||[Jun. 18th, 2005|01:44 pm]
Bob Casey for Senator
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Valley Voters Soft on Santorum
Right now, they favor Casey for Senate
May 19, 2005
By Jeff Miller Of The Morning Call
U.S. Sen. Rick Santorum has work to do in the Lehigh Valley before the November 2006 election.
A Morning Call/Muhlenberg College poll shows that Santorum trails Democrat Bob Casey Jr. in the Lehigh Valley.
In the Senate race, Casey, the state treasurer, leads Santorum, a two-term Republican incumbent, 32 percent to 25 percent, with 37 percent undecided. Six percent wanted another option.
The Valley poll, conducted April 16 to May 5, surveyed 610 registered voters in Lehigh and Northampton counties. The margin of error is 4 percentage points.
The Lehigh Valley, one of the largest metropolitan areas in Pennsylvania, is viewed as an important swing region and a barometer for statewide elections.
The results, in fact, are similar to recent statewide polls. An April Quinnipiac University poll found Casey leading Santorum by 14 percentage points. Rendell had a 15-point lead over Scranton and a 13-point lead over Swann. (Quinnipiac also found Rendell leading Piccola by 17 points.).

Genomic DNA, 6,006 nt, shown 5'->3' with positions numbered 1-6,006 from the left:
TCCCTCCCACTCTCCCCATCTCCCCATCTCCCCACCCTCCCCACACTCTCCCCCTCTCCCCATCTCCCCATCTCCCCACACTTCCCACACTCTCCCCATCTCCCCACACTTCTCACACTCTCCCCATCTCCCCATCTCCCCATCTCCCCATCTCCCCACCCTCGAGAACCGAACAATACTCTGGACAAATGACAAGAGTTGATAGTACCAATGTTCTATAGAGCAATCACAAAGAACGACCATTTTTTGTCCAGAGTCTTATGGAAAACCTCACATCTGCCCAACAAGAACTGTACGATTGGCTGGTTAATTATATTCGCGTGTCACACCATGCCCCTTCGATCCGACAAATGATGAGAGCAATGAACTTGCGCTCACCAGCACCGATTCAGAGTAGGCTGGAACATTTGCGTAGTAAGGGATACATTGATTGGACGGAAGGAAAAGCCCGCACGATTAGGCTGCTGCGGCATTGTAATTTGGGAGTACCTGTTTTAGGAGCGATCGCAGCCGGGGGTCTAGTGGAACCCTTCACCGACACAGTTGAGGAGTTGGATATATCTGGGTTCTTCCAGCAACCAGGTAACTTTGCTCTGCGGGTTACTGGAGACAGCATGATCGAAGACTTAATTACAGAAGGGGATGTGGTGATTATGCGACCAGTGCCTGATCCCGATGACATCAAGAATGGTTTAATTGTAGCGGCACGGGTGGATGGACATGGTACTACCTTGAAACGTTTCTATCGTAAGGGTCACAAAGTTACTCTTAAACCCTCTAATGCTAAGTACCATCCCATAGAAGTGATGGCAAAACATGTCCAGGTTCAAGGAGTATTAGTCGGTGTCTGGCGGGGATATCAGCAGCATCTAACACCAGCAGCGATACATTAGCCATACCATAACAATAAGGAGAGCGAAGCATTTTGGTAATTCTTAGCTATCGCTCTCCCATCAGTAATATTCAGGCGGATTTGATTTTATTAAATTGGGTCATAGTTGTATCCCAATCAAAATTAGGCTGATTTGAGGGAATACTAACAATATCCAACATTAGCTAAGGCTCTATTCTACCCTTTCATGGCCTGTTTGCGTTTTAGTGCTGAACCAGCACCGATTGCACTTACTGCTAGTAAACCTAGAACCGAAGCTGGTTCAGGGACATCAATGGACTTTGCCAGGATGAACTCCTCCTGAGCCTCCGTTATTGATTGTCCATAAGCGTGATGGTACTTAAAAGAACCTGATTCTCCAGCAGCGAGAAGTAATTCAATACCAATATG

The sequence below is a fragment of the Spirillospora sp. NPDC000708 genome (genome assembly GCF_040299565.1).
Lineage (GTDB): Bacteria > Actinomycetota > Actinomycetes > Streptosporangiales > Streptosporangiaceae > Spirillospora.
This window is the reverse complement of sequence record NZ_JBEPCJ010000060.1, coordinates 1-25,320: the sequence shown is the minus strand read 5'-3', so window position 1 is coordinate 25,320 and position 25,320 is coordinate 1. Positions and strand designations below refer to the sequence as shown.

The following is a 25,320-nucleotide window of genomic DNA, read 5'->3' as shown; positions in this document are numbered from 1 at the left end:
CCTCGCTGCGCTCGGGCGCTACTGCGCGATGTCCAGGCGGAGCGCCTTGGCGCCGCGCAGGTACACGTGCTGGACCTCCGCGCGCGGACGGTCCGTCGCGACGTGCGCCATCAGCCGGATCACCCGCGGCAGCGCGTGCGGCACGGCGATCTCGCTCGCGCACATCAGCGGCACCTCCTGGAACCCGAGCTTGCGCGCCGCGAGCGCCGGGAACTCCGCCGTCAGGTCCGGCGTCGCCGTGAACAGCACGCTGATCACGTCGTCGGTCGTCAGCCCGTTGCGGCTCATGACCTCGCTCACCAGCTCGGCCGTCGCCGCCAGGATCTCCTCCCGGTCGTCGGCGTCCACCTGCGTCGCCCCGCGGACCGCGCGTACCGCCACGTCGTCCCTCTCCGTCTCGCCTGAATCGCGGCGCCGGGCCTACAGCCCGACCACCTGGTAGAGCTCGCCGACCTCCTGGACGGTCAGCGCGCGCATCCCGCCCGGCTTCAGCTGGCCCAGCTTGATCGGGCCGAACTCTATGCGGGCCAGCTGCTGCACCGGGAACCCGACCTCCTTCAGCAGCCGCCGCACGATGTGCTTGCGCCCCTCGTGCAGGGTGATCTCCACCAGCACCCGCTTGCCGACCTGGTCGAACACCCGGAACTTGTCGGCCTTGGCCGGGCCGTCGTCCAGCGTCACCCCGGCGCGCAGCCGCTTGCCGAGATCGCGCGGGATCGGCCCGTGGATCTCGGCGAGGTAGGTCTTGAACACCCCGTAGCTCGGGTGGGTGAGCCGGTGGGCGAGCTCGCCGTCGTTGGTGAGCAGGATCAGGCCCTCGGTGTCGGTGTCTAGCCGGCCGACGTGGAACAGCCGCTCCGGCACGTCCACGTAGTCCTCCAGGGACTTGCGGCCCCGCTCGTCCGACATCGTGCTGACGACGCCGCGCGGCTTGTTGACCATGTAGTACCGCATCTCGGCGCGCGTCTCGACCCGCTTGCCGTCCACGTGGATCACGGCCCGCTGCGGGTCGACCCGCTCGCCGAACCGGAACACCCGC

Santorum is the third-ranking GOP leader in the Senate and a champion of social conservatives. He's won twice statewide in Pennsylvania, which has a Democratic majority. But Democrats, who heavily recruited Casey, say Santorum is vulnerable now.
Among voters with a preference, Casey received support from 51 percent of Democrats, 20 percent of Republicans and 19 percent of independents. Santorum received support from 44 percent of Republicans, 9 percent of Democrats and 17 percent of independents.
The poll also found Casey leading Santorum among seniors, which could reflect Santorum's strong push for Social Security private accounts.
"If Social Security continues to be on the agenda and President Bush's proposal remains fairly unpopular, that's really a hurdle for Santorum to get over," Borick said.
While Democrats have attacked Santorum's position on Social Security, Republicans have countered that Casey is running away from the issue by refusing to say how he would deal with the program's long-term financial problems.
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